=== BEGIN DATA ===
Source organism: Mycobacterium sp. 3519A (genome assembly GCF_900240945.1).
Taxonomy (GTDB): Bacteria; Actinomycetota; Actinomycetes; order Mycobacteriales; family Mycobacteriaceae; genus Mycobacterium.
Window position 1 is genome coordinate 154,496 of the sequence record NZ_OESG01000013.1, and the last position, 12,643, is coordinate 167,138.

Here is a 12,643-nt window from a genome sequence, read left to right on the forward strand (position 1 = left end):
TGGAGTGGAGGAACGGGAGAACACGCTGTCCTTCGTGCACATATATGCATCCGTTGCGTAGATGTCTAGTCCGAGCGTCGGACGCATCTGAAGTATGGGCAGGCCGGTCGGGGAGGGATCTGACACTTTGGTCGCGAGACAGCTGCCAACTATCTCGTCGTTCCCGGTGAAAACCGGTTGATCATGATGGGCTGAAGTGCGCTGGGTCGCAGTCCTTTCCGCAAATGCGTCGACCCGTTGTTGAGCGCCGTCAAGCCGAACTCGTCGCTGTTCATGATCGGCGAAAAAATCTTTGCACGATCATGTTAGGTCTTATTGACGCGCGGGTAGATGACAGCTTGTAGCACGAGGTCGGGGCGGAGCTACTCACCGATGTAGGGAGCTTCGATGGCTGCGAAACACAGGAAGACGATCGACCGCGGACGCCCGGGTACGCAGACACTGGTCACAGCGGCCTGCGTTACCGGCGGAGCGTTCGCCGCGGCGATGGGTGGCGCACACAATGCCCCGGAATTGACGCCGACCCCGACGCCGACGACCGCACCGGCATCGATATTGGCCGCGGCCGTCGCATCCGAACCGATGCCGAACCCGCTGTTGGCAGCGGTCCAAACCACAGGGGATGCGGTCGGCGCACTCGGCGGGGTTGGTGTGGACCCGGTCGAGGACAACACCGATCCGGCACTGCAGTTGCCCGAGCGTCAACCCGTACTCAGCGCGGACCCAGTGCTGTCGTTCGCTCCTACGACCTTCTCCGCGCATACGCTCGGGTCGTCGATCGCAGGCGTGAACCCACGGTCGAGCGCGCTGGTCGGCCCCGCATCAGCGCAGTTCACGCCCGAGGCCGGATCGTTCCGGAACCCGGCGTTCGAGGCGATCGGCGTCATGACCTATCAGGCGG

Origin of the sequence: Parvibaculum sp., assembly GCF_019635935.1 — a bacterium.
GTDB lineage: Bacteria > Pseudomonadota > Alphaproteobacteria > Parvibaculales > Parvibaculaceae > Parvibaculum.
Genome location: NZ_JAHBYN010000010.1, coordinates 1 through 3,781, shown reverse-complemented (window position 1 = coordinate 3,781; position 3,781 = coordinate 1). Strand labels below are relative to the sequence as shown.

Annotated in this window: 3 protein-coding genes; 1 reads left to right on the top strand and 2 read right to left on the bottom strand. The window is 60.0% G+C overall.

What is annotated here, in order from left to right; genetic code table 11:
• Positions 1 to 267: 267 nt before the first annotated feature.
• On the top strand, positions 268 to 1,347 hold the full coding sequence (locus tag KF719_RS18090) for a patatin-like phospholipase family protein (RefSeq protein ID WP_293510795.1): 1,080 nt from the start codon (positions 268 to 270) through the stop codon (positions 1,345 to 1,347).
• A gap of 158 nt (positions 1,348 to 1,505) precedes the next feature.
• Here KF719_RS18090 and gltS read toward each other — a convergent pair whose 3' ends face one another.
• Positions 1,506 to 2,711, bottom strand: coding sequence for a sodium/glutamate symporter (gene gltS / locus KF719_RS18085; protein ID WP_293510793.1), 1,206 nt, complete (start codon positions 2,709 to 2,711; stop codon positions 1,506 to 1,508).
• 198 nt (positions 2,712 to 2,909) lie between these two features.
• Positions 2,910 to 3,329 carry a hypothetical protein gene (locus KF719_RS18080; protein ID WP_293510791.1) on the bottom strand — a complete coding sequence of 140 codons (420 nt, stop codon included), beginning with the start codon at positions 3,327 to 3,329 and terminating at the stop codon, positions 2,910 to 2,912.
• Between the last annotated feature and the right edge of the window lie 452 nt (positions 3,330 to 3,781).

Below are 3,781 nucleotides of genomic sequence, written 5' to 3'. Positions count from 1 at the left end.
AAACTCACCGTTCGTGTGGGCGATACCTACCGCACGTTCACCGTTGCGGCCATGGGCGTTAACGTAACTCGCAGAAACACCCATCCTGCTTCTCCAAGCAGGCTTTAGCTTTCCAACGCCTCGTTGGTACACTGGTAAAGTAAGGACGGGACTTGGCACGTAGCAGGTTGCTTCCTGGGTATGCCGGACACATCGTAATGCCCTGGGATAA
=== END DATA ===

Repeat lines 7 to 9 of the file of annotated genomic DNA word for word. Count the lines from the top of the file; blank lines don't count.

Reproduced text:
GTDB lineage: Bacteria > Pseudomonadota > Alphaproteobacteria > Parvibaculales > Parvibaculaceae > Parvibaculum.
Genome location: NZ_JAHBYN010000010.1, coordinates 1 through 3,781, shown reverse-complemented (window position 1 = coordinate 3,781; position 3,781 = coordinate 1). Strand labels below are relative to the sequence as shown.

Annotated in this window: 3 protein-coding genes; 1 reads left to right on the top strand and 2 read right to left on the bottom strand. The window is 60.0% G+C overall.